This afternoon Governor Andrew Cuomo called on President Donald Trump to convert dormitory buildings across the State University of New York into temporary intensive care facilities, in order to create additional capacity to treat respiratory illnesses that are expected to result from the aggressively circulating coronavirus.
“We are going to need thousands and thousands of additional hospital beds,” he said at a press conference this afternoon at the State Capitol. “We do not have the capacity.”
The State currently has 3,000 intensive care units across the state, about 600 of which are not currently in use. There are 63 individuals currently hospitalized in New York for coronavirus infections. Cuomo is worried that the State does not have enough respirators to hospitalize everyone who might need to be hospitalized, now that public health experts expect that the coronavirus will soon be widely circulating across the general population.
About 20% of those infected require hospitalization. If the virus circulates widely across the 20 million people who live in the State, a worst-case scenario would suggest that 4 million New Yorkers will be in need of a hospital bed — and a considerable portion of those hospitalized will need a respirator to fight the eventual pneumonia
In a letter sent yesterday, Cuomo is offering to make the State University’s dormitory facilities available for retrofitting by the Army Corps of Engineers. Cuomo was confident that the State can identify and staff the facilities with medical professionals but was worried that the construction of the facilities must be done by the federal government, noting the State’s grueling public procurement laws.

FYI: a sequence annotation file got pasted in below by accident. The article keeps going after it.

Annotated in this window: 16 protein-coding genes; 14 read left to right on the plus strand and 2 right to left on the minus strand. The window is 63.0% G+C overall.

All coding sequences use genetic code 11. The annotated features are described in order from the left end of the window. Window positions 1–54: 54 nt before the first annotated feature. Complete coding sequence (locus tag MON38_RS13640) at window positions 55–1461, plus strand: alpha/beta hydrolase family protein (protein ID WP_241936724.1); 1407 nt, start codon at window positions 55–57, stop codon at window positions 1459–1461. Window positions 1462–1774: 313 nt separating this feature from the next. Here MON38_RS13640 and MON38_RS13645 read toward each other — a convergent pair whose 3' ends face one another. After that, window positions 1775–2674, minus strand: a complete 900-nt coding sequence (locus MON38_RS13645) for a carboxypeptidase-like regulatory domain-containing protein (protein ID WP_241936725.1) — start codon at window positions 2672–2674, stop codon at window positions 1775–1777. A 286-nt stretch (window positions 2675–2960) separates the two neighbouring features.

Cuomo is also worried that the State’s limited stockpile of respirators could become a national emergency, especially in a worst-case scenario.
It’s expected that the New York City area — where a large cluster of infections is growing — will require the most additional intensive care capacity. It’s increasingly likely that dormitories on the campus of SUNY Stoney Brook will be converted into medical facilities on a temporary basis. If the Army Corps of Engineers agrees, more campuses could soon follow.
The first sign of a coronavirus infection is a consistent dry cough for 4 to 5 days, which evolves into a fever, and then evolves into a more severe respiratory illness. In mild cases, individuals are able to overcome the infection in 2 to 3 weeks, but in severe cases, a patient could require hospitalization for six weeks.
Public health officials in China have been advising individuals who develop a dry cough to frequently gargle with an anti-septic, like Scope or Listerine, every two hours until the symptoms resolve. Some in the medical community there have observed that many patients who intensively gargle anti-septics are able to prevent the dry cough from evolving to a more serious respiratory illness in the lungs.